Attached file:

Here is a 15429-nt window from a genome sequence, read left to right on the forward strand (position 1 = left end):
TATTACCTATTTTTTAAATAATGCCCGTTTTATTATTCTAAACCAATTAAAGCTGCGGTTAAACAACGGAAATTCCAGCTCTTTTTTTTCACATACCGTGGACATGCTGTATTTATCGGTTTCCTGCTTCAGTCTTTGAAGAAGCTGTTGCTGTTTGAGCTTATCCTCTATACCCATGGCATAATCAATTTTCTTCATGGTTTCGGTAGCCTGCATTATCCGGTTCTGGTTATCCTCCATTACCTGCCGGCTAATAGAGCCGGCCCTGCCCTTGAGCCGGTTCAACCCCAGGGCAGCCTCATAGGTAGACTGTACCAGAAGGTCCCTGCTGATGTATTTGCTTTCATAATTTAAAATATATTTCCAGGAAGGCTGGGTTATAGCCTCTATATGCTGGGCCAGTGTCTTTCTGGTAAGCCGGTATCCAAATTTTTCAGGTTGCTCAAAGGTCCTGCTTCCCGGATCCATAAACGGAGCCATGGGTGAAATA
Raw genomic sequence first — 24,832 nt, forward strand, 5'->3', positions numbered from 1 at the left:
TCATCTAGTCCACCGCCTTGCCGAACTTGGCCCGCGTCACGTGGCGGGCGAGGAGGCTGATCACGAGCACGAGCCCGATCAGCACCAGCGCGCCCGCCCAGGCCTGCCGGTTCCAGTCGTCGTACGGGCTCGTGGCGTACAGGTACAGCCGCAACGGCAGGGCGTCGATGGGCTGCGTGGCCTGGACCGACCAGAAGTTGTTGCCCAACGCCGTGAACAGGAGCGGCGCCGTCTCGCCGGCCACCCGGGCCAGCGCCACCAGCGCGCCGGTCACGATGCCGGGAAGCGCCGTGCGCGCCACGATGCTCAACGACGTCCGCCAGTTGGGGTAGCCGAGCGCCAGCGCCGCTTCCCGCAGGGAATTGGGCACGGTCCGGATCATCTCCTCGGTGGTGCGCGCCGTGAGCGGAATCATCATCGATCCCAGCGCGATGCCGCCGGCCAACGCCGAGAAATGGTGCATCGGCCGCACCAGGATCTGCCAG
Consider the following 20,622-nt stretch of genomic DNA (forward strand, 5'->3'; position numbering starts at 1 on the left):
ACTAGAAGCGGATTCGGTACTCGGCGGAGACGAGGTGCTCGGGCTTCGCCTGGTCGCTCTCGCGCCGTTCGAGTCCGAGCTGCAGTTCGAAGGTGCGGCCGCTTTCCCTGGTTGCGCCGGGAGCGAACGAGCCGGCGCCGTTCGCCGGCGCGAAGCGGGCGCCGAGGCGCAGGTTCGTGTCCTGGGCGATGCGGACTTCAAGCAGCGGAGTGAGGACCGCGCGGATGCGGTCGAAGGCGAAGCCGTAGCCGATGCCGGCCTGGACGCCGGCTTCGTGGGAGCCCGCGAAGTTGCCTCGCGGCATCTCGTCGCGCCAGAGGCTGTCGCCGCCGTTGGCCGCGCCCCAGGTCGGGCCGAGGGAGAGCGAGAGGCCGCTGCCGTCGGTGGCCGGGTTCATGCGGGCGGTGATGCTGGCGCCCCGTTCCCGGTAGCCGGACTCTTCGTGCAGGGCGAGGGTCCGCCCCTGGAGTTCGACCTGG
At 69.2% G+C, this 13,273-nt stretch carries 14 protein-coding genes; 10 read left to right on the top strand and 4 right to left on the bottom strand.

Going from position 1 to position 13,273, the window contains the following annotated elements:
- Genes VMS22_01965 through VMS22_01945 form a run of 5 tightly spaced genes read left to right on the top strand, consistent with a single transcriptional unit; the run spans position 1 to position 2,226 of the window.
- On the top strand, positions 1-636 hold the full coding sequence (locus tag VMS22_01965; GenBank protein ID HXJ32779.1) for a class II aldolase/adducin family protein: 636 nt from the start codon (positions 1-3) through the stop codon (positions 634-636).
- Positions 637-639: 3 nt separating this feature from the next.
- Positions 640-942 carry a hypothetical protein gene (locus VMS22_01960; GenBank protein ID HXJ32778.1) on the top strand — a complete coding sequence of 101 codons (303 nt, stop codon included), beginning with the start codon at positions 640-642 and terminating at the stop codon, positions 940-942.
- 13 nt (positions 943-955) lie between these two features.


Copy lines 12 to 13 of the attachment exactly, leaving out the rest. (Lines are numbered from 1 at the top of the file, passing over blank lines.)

- Positions 640-942 carry a hypothetical protein gene (locus VMS22_01960; GenBank protein ID HXJ32778.1) on the top strand — a complete coding sequence of 101 codons (303 nt, stop codon included), beginning with the start codon at positions 640-642 and terminating at the stop codon, positions 940-942.
- 13 nt (positions 943-955) lie between these two features.